- I counted four different Hussey Seating seat models in use at Petco. The exposed suite seats were covered with tarps. Leather rolling chairs were pulled into each suite. The first tier club seat holders got nice, wide chairs with padded inserts for both the back and seat. The high-roller Sony Dugout Club seats were a high-back variety with fold-out tablets, like those found in a university auditorium. The regular seats were the old-school looking Legend model.
22 December 2005
Ever the ballpark advocate, Mark Purdy's new column in the Merc builds on the theory that a soccer stadium initiative will sprout into something containing both baseball and soccer facilities. From this there is one glaring question: Is the pursuit of a soccer stadium an end-around to a ballpark?
Yes and No. Yes in the sense that it's an extremely clever way to get the facilities on the ballot. Separately, they're much weaker than they are together. There's no commitment from Wolff to bring the A's to San Jose, but there is a pretty clear threat should a ballot initiative be approved. No because territorial rights are still a major problem, but the thinking may be that the offer is so good for Wolff (and by extension MLB) that it would be foolish for the commish to pass it up.
So what would it look like? Try this:
The key to the idea, as I've said before, is the inclusion of public park space. There is a lack of courts and playing fields in the Midtown-Downtown area, and by including them in the package, stadium proponents could get a crucial ally that may otherwise be a NIMBY foe.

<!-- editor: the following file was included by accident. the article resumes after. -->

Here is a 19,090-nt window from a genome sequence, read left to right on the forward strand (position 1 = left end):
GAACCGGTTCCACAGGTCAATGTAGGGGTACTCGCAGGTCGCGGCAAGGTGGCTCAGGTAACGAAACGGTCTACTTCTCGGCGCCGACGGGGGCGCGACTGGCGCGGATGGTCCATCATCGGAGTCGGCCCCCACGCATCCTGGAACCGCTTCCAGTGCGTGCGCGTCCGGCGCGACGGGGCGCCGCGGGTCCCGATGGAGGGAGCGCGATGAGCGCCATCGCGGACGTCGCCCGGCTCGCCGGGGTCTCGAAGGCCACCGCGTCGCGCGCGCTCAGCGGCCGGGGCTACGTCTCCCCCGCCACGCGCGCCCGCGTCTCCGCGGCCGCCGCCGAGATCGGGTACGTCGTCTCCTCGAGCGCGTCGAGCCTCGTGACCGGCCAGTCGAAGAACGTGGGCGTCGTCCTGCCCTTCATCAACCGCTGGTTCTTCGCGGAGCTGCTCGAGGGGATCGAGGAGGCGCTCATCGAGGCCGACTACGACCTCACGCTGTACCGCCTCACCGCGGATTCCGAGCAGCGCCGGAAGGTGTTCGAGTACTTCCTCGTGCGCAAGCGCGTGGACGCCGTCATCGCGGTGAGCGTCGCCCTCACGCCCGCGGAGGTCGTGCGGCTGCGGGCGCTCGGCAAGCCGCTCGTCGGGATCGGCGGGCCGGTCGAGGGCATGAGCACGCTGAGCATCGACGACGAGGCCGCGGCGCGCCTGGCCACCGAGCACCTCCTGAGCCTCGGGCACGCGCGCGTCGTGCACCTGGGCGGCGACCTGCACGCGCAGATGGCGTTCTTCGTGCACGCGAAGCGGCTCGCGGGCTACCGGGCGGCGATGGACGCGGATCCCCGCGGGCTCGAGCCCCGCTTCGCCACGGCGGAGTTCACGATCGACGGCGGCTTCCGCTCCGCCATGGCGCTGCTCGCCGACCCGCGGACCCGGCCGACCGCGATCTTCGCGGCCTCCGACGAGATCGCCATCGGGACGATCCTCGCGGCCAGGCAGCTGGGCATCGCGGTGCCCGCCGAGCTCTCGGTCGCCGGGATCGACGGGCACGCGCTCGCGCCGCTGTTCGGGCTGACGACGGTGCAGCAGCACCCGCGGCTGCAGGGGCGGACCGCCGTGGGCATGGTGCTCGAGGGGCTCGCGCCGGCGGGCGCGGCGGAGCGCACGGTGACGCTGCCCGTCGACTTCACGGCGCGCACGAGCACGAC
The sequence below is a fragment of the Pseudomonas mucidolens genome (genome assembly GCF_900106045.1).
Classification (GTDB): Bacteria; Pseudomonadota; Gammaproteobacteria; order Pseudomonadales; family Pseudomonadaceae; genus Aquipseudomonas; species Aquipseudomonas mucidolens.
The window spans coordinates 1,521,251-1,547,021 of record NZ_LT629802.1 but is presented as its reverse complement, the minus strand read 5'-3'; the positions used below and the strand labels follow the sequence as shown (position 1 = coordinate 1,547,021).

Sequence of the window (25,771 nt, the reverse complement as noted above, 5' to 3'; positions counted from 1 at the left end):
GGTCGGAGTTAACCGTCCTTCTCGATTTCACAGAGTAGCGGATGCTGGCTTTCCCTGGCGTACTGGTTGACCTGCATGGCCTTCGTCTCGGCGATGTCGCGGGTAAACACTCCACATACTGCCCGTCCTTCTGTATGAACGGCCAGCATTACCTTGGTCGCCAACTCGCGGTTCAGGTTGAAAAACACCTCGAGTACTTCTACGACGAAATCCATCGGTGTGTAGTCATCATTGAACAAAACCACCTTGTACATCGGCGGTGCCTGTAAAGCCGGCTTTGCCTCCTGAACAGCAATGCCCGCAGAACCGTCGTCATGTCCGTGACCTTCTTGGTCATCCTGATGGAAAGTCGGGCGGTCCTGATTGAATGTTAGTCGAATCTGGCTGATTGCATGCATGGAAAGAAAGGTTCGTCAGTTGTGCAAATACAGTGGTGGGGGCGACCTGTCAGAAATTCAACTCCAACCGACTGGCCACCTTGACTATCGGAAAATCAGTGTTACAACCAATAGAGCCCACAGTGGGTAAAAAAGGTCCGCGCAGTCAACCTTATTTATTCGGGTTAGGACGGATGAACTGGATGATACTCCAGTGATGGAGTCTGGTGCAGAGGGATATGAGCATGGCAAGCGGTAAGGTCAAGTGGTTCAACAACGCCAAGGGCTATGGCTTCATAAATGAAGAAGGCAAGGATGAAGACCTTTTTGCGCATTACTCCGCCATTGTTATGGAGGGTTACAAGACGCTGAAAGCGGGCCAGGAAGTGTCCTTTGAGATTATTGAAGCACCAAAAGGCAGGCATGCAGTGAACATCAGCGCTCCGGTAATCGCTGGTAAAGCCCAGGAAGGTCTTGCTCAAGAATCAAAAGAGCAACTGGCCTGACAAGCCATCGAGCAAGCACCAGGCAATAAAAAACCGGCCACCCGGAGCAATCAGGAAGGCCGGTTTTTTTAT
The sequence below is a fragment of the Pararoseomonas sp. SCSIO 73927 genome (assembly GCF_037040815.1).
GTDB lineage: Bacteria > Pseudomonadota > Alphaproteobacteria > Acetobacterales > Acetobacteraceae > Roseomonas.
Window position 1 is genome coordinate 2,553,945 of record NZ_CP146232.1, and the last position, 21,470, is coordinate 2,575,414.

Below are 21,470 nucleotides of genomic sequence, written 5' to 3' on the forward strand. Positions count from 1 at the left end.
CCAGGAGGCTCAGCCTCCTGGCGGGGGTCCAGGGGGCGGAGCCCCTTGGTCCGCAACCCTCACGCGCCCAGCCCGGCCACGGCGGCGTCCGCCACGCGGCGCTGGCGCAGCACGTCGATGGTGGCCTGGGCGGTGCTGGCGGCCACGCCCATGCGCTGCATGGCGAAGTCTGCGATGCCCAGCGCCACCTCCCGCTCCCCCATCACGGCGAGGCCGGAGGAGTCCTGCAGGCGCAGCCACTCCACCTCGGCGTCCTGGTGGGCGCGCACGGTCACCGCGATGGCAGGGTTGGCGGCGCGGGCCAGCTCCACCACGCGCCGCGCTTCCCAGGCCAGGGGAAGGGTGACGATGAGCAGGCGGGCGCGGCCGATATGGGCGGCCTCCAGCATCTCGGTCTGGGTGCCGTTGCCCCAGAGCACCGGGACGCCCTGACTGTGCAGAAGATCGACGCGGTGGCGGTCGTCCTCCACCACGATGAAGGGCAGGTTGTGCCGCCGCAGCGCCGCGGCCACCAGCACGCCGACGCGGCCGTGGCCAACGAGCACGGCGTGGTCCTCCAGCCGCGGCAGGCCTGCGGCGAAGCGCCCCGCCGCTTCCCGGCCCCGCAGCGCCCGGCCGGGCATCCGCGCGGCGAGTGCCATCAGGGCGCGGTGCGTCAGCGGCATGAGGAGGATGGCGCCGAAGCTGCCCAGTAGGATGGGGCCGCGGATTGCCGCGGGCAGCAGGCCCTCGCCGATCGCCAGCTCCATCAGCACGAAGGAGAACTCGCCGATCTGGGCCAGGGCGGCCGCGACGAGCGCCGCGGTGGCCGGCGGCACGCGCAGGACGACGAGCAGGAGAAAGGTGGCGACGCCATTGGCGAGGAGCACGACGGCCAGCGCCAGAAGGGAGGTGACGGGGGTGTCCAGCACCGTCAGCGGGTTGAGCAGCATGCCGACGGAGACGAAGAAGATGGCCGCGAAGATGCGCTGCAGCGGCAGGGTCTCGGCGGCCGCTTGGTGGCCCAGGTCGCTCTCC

The 22-25,000-seat soccer stadium sits on top of what is now Park Avenue. To get the right amount of space, Park Avenue would have to be closed down. It actually works out quite well, since any excavated ground can be used to fill in the underpass leading to the railroad tracks. Close down Park west of the tracks for about a block, and the neighborhood will have 4-5 acres of park facilities linked together by an underpass. There would be plenty of room for the following:
- A public park situated west of the ballpark with picnic areas and unique landscaping
- A multi-purpose playing surface for a youth soccer field or sandlot
- Basketball and tennis courts west of the ballpark
- A pedestrian-only plaza or paseo between the two stadiums
- A single vehicle access ramp for both facilities and other shared infrastructure
21 December 2005
"Our goal is to create a more intimate ballpark atmosphere and bring our seating capacity in line to what we have proposed for our new venue."The team also makes a claim that the decrease in capacity is being done to improve the fan experience, citing a survey that indicated views from the ironically named View level seats were among the worst in baseball. One observation I have to make is that the A's failed to explain exactly how they were going to improve the fan experience on than the closing of the upper deck. They should have explained how access to concessions and restrooms should or will be improved, which it almost certainly will be. Otherwise it won't appear as more than an experiment.
One thing should be explained about this move: the A's probably won't get higher revenues this season as a result. Say the A's sold 10,000 View level seats per game against the Yanks/Red Sox/Giants and account for $10 per person in concessions revenue, the gross revenue for those 12 games would be $2.4 million. That's not that much in the grand scheme of things. Lost revenue from View tickets sold at other games would be made up by selling tickets for Plaza level seats. While it appears from the outside that the A's are just interested in selling a bunch of higher-priced seats, it's more about getting that predictable demand curve in place with season tickets and advance sales. Diminished walk-up sales should no doubt contribute to a flatter curve.
What wasn't known in November was the type of concessions the city and Coliseum Authority might need to make to get the A's to go along with the deal. That was finally revealed last night as A's officials and local pols said that the A's wanted a three-year extension on the existing lease. That request, along with a similar extension request by the Raiders, was denied.